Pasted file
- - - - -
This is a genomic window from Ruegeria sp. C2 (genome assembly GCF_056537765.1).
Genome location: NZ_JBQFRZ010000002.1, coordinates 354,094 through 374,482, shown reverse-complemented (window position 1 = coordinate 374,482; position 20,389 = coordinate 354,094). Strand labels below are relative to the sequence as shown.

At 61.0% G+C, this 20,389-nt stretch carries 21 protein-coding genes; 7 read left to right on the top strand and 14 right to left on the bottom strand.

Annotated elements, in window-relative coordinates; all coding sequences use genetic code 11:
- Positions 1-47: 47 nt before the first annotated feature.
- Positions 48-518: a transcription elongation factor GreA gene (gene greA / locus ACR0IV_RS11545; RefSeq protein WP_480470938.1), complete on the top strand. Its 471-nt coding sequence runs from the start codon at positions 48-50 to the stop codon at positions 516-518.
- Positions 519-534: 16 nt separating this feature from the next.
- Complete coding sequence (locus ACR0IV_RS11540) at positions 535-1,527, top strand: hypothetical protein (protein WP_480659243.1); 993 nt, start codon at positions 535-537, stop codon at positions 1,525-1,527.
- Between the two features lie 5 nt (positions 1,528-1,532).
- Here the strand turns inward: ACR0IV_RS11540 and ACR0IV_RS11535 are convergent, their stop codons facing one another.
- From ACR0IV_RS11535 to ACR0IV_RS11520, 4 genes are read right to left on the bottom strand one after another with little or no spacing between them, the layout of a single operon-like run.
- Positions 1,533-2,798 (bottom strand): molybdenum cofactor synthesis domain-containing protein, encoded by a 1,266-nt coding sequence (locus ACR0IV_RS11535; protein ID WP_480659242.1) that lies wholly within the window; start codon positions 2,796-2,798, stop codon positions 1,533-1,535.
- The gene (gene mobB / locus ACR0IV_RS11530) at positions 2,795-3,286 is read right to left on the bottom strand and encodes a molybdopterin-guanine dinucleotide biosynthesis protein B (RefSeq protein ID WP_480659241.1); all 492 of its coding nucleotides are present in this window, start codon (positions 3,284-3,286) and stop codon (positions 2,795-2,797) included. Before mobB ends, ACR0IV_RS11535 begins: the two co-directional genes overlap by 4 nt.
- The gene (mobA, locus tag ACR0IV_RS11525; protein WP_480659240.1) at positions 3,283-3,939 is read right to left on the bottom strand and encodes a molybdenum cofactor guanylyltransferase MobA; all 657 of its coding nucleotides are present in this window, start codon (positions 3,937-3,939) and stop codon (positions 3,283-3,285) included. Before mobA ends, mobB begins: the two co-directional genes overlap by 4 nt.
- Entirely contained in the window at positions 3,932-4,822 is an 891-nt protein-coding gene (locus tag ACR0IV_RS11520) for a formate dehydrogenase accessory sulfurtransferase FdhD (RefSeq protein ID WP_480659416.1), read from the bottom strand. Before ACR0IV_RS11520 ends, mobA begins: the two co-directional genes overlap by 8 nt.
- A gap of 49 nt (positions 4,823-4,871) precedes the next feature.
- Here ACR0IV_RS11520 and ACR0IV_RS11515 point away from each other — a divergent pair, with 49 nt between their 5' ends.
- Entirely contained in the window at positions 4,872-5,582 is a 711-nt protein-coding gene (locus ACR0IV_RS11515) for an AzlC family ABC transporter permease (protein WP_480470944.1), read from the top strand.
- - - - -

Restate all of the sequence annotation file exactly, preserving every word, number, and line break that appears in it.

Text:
This is a genomic window from Ruegeria sp. C2 (genome assembly GCF_056537765.1).
Genome location: NZ_JBQFRZ010000002.1, coordinates 354,094 through 374,482, shown reverse-complemented (window position 1 = coordinate 374,482; position 20,389 = coordinate 354,094). Strand labels below are relative to the sequence as shown.

At 61.0% G+C, this 20,389-nt stretch carries 21 protein-coding genes; 7 read left to right on the top strand and 14 right to left on the bottom strand.

Annotated elements, in window-relative coordinates; all coding sequences use genetic code 11:
- Positions 1-47: 47 nt before the first annotated feature.
- Positions 48-518: a transcription elongation factor GreA gene (gene greA / locus ACR0IV_RS11545; RefSeq protein WP_480470938.1), complete on the top strand. Its 471-nt coding sequence runs from the start codon at positions 48-50 to the stop codon at positions 516-518.
- Positions 519-534: 16 nt separating this feature from the next.
- Complete coding sequence (locus ACR0IV_RS11540) at positions 535-1,527, top strand: hypothetical protein (protein WP_480659243.1); 993 nt, start codon at positions 535-537, stop codon at positions 1,525-1,527.
- Between the two features lie 5 nt (positions 1,528-1,532).
- Here the strand turns inward: ACR0IV_RS11540 and ACR0IV_RS11535 are convergent, their stop codons facing one another.
- From ACR0IV_RS11535 to ACR0IV_RS11520, 4 genes are read right to left on the bottom strand one after another with little or no spacing between them, the layout of a single operon-like run.
- Positions 1,533-2,798 (bottom strand): molybdenum cofactor synthesis domain-containing protein, encoded by a 1,266-nt coding sequence (locus ACR0IV_RS11535; protein ID WP_480659242.1) that lies wholly within the window; start codon positions 2,796-2,798, stop codon positions 1,533-1,535.
- The gene (gene mobB / locus ACR0IV_RS11530) at positions 2,795-3,286 is read right to left on the bottom strand and encodes a molybdopterin-guanine dinucleotide biosynthesis protein B (RefSeq protein ID WP_480659241.1); all 492 of its coding nucleotides are present in this window, start codon (positions 3,284-3,286) and stop codon (positions 2,795-2,797) included. Before mobB ends, ACR0IV_RS11535 begins: the two co-directional genes overlap by 4 nt.
- The gene (mobA, locus tag ACR0IV_RS11525; protein WP_480659240.1) at positions 3,283-3,939 is read right to left on the bottom strand and encodes a molybdenum cofactor guanylyltransferase MobA; all 657 of its coding nucleotides are present in this window, start codon (positions 3,937-3,939) and stop codon (positions 3,283-3,285) included. Before mobA ends, mobB begins: the two co-directional genes overlap by 4 nt.
- Entirely contained in the window at positions 3,932-4,822 is an 891-nt protein-coding gene (locus tag ACR0IV_RS11520) for a formate dehydrogenase accessory sulfurtransferase FdhD (RefSeq protein ID WP_480659416.1), read from the bottom strand. Before ACR0IV_RS11520 ends, mobA begins: the two co-directional genes overlap by 8 nt.
- A gap of 49 nt (positions 4,823-4,871) precedes the next feature.
- Here ACR0IV_RS11520 and ACR0IV_RS11515 point away from each other — a divergent pair, with 49 nt between their 5' ends.
- Entirely contained in the window at positions 4,872-5,582 is a 711-nt protein-coding gene (locus ACR0IV_RS11515) for an AzlC family ABC transporter permease (protein WP_480470944.1), read from the top strand.